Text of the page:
A previous study determined that a change in Dyspnea Index of 8 is considered the minimally clinically important difference (MCID) [17]. Using a power of 0.8 and alpha-error of 0.05, at least 16 patients with pre- and post-intervention data would be needed.

Data analysis

Statistical analysis was carried out using SPSS (Statistical Package for the Social Sciences, Version 25, IBM Corp, Chicago, USA). Basic descriptive and frequency statistics were performed for patient demographics, comorbidities, and presenting symptoms. Paired sample t-test was used to compare pre- and post-intervention Dyspnea Index scores.

Wilcoxon signed-rank test to compare the differences in bronchodilator and corticosteroid use pre- and post-intervention at both are considered non-parametric, discrete data.


Thirty-four patients were referred for possible PVFM during the study period. Due to local referral patterns, nearly all the patients were referred by Pulmonology due to suggestive symptoms and/or the presence of inspiratory and expiratory flow restriction on pulmonary function tests (PFTs). Nine of these patients were excluded from our study due to presence of alternate diagnosis to explain their symptoms after clinical assessment. This included laryngeal pathologies such as functional voice disorders, subglottic stenosis, unilateral vocal cord paralysis and untreated lung pathology (Fig. 1).

Fig. 1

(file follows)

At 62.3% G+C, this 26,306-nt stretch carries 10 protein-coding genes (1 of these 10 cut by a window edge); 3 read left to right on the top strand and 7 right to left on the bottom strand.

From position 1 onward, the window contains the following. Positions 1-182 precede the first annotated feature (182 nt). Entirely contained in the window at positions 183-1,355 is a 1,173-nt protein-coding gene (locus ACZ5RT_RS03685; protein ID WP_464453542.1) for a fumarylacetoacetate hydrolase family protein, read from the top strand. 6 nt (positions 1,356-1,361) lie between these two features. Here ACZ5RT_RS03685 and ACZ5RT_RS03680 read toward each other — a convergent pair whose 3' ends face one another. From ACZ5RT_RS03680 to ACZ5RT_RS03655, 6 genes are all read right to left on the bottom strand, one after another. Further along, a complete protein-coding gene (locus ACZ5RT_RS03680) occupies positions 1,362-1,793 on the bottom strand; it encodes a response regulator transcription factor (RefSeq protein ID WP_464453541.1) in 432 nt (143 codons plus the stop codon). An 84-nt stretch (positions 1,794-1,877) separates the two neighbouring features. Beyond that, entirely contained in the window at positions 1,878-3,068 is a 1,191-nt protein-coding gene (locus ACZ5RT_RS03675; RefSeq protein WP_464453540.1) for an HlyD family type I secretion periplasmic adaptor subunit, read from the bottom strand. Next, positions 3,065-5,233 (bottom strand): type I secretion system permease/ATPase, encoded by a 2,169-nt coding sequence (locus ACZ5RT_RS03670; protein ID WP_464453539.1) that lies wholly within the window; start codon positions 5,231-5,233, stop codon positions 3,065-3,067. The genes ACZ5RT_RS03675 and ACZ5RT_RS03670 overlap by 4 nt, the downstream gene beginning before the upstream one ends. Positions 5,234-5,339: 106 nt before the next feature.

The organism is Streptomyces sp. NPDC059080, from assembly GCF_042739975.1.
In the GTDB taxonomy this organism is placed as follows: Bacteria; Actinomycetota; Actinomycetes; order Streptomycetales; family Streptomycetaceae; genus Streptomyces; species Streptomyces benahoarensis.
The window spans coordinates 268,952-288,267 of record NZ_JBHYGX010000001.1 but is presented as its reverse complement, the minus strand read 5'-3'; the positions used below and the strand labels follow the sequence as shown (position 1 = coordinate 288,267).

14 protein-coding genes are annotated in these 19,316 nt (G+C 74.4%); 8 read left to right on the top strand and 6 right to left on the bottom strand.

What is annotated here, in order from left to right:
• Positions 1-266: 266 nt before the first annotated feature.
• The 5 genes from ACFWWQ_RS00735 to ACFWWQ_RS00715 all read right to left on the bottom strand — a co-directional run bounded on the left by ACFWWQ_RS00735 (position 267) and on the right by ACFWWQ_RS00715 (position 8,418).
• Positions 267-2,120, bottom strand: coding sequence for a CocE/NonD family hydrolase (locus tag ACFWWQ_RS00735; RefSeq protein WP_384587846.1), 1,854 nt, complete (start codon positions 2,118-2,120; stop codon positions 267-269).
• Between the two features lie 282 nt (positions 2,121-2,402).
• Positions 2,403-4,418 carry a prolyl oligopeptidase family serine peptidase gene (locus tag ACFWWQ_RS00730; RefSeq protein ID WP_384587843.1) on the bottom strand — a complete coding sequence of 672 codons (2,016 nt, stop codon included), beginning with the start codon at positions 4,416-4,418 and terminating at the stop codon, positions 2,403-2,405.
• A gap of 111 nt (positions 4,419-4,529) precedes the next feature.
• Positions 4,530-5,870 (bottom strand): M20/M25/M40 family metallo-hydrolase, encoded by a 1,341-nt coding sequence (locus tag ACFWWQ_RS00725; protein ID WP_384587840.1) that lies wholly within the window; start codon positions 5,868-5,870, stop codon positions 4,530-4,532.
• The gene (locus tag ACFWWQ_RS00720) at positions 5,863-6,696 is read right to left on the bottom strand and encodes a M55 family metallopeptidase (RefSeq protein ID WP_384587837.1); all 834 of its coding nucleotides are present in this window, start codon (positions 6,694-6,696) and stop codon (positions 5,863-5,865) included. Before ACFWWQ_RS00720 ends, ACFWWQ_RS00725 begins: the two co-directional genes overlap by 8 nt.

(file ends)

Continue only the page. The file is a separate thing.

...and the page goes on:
Flow Chart of patient recruitment

Demographic information and relevant clinical information of the remaining 25 patients are summarized in Table 1. Twelve patients (48%) had a diagnosis of well-controlled asthma at the time of assessment based on Pulmonology assessment. Thirteen patients had a comorbid psychiatric diagnosis (e.G. major depression, anxiety disorder, or bulimia nervosa). Typical triggers of PVFM reported by patients included gastroesophageal reflux disease (GERD), exercise, upper respiratory tract infections (URTIs), speaking and cold air (Table 1).

Table 1 Summary of Patient Demographics

Of the 25 patients, 17 completed the Dyspnea Index questionnaire pre- and 3 months post-intervention, with statistically significant reduction in scores (p < 0.001) and a mean difference of 12.1 (Fig. 2). Wilcoxon signed rank test was performed on thirteen patients who reported using bronchodilators pre-intervention. Our results showed a significant decrease in average bronchodilator use at 3 months post-intervention (Z = − 2.934, p = 0.003) (Fig. 3). Only two patients reported use of inhaled corticosteroids pre-intervention and both reported no use post-intervention. One patient was referred for further assessment by speech language pathology for ongoing refractory symptoms. Eight patients did not attend an in-person follow-up at 3 months, and of these, six patients reported no residual symptoms by telephone follow-up. While all patients were contacted for a one-year follow-up, twenty-three declined due to lack of symptoms and two patients could not be reached.